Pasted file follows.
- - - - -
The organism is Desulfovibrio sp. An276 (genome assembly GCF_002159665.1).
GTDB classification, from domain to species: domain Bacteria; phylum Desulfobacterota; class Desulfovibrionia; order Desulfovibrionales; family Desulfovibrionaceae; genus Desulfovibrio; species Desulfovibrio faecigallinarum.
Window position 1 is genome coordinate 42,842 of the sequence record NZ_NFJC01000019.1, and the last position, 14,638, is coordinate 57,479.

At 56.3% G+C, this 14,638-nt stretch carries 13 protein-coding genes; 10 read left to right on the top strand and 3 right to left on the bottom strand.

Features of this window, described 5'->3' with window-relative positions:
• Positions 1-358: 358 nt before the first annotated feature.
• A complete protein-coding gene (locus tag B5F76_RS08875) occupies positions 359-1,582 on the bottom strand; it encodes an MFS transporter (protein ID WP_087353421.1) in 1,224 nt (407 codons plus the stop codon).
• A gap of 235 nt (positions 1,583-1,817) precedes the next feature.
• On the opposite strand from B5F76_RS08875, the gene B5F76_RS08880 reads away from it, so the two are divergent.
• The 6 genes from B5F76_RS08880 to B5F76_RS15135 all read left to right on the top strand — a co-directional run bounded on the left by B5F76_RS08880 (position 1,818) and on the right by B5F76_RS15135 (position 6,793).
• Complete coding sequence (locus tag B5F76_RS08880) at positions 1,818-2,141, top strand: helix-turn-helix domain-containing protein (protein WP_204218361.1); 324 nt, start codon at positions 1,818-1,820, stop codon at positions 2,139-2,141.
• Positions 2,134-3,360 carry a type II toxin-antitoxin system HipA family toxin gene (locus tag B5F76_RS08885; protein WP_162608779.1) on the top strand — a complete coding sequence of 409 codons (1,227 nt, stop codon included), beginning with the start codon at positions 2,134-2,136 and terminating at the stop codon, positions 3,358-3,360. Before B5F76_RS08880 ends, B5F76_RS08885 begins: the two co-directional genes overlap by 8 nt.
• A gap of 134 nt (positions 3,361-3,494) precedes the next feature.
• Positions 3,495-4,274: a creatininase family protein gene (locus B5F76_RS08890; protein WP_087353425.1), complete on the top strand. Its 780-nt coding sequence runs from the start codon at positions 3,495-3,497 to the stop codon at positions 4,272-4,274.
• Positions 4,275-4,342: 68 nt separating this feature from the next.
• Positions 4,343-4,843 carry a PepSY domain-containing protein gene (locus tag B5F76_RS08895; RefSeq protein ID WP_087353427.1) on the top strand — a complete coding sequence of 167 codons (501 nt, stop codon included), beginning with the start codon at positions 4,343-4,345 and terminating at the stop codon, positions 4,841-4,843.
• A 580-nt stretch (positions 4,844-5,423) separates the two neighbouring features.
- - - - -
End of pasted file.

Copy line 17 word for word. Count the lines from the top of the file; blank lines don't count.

• A 580-nt stretch (positions 4,844-5,423) separates the two neighbouring features.